Determined Duffy ready to defend Commonwealth Games title in Birmingham
The world has found itself on a rollercoaster ride since the last edition of the Commonwealth Games, and the same could be said for the great Flora Duffy’s triathlon career.
Champion on Australia’s Gold Coast back in 2018, the Bermudian then suffered an injury that would put her out of contention for both the 2018 and 2019 world titles, before returning with Olympic dreams only to have them put on ice by the pandemic. Duffy then delivered a 2021 for the ages by scooping the Olympic and world titles, and now she hits Birmingham as the world number two, back in sizzling form.
The stage is set for another classic Commonwealth Games battle as triathlon makes its fifth appearance on the schedule across a sprint distance course that starts and ends in Sutton Park either side of a fast, technical through transition 20km bike. The rivalries are fierce and Friday afternoon’s action will be relentless, and don’t miss Sunday’s Mixed Relay and PTVI Para Triathlon action - for information on where to watch, click here.
The first Bermudian ever to win an Olympic gold, Flora Duffy’s place in the history books of her home island is already secured, but being the first triathlete to successfully defend their Commonwealth Games title would certainly warrant an extra chapter. It was another great Emma Snowsill who won in Melbourne back in 2006, and as Duffy looks to surpass the Australian’s record three world titles this year, another Commonwealth crown would further underline her credentials as the greatest the sport has ever seen.
She will have the current number one Georgia Taylor-Brown to contend with, though, as well as a partisan crowd getting behind the home-nation athletes. Taylor-Brown finished second behind Duffy in Tokyo and again at last year’s WTCS Abu Dhabi, but since then, victory in Yokohama and silvers in Leeds and Montreal have put the Brit in pole position in the world title chase, and her current form will make her a hot favourite again in Birmingham.
Teammate Sophie Coldwell has also been putting together some exceptional swim-bike-run form, and after hitting back-to-back WTCS podiums in Leeds she will love being back in front of the home crowds and can be explosive over the sprint distance.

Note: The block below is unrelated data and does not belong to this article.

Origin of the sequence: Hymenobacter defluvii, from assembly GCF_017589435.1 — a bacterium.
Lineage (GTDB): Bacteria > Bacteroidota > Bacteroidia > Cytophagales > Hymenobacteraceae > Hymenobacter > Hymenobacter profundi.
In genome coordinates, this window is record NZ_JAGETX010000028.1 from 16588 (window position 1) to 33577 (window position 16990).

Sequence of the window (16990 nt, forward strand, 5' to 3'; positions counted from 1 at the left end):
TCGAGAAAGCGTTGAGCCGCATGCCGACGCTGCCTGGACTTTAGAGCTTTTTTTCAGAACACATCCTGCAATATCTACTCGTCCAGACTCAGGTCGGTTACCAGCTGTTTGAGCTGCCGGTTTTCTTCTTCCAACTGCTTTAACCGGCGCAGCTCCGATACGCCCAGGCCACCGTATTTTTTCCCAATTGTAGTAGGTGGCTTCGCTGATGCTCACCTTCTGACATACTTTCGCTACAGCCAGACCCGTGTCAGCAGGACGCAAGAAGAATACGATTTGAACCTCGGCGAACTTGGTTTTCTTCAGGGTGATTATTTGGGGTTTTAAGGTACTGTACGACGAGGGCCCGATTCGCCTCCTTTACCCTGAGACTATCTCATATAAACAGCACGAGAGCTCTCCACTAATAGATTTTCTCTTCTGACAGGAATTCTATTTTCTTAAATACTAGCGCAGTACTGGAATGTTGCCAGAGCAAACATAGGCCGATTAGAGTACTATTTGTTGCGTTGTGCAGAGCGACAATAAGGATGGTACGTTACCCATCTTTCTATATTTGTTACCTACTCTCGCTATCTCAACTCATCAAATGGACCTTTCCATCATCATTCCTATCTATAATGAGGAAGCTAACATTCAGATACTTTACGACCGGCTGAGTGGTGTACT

Scotland’s Beth Potter hit her first WTCS podium in Hamburg and will relish another shot at a Commonwealth Games medal – four years ago she became the first Scot to compete at the Games in different events, grabbing 12th in triathlon having previously finished fifth in the 10,000m back on home soil at Glasgow 2014, and her star has been in the ascension ever since.
Nobody on the start list has more Commonwealth Games experience Andrea Hansen (formerly Hewitt), who was third back in Melbourne 2006, fourth in Glasgow and 13th on the Gold Coast, and she is joined by fellow New Zealanders Nicole Van der Kaay and Ainsley Thorpe in the quest for medals.
The 2013 World Champion Non Stanford makes her return to the blue carpet for the first time since her top 10 finish at last year’s WTCS Abu Dhabi, representing Wales alongside Olivia Mathias and Issy Morris.
A strong Canadian trio of Dominika Jamnicky, the returning Amelie Kretz and Emy Legault will be looking to make a splash in both the individual and Mixed Relay, while Australia’s Natalie Van Coevorden, Charlotte McShane and Sophie Linn all have the potential to deliver eye-catching performances.
India’s Pragnya Mohan is among the names representing the emerging triathlon nations, as athletes from the likes of Mauritius, Namibia, Kenya and Trinidad and Tobago will also be ready to relish their moment in the spotlight against some of the biggest names in the sport.
For the full start lists, click here.
12:45 - 05 Apr, 2018